When we talk about computers, smartphones, tablets or mobiles, we generally assume that there's just one operating system. We believe that it is the interface between humans and hardware. But what if there is more than one OS?
In fact, there is a secret second operating system — the baseband OS. And this could make every mobile phone insecure because every time you send a text message or receive a call, the baseband OS registers it. The problem with this OS is that it is usually proprietary, closed-source, bug-ridden, and has extensive hardware level access to your data.
A phone's baseband is like a black box that communicates with a cell tower and has hardware level access to your GPS and microphone. The baseband is firmly established in your phone hardware and is difficult or unlikely to change. It has its own CPU and is vulnerable to attacks. The Blackphone or any other mobile phone for that matter does not protect against this.
Researchers from across the world are looking into the possibilities of baseband hacking. Mobile baseband can be hacked using a fake base station. A hacker will route all your mobile phone data via this fake base station and eavesdrop on all conversations and go through all data, be it text or audio or video.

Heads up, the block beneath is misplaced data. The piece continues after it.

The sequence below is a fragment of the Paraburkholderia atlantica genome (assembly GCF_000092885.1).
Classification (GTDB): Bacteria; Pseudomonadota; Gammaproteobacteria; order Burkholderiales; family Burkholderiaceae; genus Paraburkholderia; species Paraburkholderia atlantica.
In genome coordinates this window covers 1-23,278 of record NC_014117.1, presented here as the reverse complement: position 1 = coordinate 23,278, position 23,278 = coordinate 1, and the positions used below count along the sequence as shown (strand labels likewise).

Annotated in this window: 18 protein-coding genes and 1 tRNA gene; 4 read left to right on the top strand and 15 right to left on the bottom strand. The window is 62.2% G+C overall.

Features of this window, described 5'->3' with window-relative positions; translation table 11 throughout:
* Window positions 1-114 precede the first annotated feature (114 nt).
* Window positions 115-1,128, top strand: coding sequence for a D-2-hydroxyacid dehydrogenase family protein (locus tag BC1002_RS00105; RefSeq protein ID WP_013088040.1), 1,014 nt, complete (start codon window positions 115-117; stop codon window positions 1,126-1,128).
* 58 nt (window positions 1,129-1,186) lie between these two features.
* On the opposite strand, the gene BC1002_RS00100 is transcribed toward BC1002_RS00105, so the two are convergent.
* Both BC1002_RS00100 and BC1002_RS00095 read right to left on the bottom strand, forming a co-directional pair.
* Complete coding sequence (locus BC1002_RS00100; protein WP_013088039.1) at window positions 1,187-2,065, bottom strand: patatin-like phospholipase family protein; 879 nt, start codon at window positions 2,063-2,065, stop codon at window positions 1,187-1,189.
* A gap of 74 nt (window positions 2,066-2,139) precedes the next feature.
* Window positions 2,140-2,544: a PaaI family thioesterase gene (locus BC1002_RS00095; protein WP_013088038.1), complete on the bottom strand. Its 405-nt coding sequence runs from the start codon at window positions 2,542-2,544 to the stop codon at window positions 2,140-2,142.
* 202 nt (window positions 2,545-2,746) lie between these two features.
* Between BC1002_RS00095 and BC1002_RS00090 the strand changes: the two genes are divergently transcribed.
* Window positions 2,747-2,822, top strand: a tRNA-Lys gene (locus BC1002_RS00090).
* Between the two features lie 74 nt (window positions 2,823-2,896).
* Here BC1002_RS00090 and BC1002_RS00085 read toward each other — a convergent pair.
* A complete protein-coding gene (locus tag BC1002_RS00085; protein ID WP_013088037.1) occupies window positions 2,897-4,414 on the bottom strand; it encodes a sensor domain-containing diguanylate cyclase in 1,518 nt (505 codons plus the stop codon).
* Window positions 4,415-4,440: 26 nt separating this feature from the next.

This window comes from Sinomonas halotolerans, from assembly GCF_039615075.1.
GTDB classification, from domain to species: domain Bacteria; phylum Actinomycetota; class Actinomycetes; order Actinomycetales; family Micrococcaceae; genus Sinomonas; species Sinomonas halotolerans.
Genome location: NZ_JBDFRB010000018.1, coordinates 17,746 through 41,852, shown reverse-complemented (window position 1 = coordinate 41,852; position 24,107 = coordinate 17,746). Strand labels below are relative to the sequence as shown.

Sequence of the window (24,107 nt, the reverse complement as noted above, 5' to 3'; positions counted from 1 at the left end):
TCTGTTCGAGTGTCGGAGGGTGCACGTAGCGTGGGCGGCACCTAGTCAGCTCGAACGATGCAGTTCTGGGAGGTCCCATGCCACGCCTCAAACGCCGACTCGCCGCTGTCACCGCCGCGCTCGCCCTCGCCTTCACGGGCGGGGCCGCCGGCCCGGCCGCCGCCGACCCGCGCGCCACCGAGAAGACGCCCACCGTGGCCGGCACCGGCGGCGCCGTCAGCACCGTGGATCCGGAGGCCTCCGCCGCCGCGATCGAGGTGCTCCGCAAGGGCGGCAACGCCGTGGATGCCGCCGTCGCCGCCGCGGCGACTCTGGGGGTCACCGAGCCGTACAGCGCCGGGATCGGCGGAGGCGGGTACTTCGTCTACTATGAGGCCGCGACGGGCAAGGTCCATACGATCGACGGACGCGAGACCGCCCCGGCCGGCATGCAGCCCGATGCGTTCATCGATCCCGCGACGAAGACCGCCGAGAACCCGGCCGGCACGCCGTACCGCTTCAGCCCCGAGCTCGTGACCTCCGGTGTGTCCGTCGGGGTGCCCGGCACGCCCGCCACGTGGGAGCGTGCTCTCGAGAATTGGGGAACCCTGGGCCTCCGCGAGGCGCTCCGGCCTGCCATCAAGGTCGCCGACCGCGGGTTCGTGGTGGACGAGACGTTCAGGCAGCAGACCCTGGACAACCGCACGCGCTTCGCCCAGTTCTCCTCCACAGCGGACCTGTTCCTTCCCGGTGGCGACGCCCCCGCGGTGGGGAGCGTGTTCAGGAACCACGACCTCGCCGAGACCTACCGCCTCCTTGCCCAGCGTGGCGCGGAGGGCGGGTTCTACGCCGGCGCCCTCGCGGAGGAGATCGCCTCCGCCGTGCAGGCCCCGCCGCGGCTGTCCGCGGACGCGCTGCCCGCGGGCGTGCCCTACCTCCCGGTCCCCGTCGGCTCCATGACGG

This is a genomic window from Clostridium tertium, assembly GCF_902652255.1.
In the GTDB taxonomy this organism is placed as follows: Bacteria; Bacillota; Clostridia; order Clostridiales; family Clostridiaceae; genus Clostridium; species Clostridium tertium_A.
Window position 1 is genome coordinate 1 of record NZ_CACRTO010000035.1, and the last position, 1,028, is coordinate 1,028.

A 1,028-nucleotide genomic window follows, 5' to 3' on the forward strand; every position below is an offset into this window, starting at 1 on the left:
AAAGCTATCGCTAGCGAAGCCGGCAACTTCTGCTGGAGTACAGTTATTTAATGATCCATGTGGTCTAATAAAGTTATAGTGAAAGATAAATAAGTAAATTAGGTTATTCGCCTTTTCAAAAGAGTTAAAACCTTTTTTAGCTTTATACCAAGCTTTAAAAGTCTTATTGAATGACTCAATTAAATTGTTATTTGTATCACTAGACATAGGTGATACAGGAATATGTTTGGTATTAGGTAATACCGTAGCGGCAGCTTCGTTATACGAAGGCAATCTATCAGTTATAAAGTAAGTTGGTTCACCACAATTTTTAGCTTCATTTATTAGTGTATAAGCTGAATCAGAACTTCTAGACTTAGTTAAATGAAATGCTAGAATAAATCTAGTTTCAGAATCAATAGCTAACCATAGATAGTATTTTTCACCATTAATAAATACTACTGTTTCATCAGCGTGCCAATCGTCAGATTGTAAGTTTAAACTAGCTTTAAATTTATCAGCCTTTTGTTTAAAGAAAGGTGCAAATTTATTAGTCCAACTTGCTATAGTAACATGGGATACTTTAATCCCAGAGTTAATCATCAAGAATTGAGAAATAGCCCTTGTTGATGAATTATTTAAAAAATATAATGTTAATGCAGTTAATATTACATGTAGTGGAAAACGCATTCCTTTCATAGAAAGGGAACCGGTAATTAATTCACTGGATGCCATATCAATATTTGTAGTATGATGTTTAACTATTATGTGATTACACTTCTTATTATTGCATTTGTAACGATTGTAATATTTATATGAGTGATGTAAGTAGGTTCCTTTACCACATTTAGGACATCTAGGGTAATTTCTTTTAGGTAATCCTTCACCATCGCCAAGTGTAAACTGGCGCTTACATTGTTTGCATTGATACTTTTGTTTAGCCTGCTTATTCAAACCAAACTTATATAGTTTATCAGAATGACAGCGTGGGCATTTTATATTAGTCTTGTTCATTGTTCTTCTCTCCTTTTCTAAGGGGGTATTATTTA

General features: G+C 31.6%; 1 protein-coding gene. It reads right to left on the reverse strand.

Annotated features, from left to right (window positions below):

After copying all your data, the hacker can communicate with another real station to complete the network connection. All this goes on without the user realising that he/she has been spied upon. Even the most secure phones are vulnerable to such attacks.
A base station is usually a 30-ft tower. A London firm, PA Consulting, figured out how to shrink the entire thing into a 3-inch Raspberry Pi, one of the biggest inventions in recent years. This $30 Linux-based computer, about the size of a credit card, is targeted at educating the next generation of software and hardware engineers in programming.
"The Raspberry Pi base station that was developed at our Cambridge Technology Centre shows the vast potential of low-cost hardware. Such small cell technologies open up several possibilities — simple in-home coverage improvement, replacement networks in disaster areas, provision of targeted advertising, or even "dial-an-exhibit" at a tourist location," Frazer Bennett, technology expert, PA Consulting Group, told dna.
A base station being run on a 3-inch Raspberry Pi makes baseband hacking a significant threat. It is still to be seen how secure smart phone manufacturers such as BlackBerry, Boeing, GeeksPhone and Silent Circle deal with this.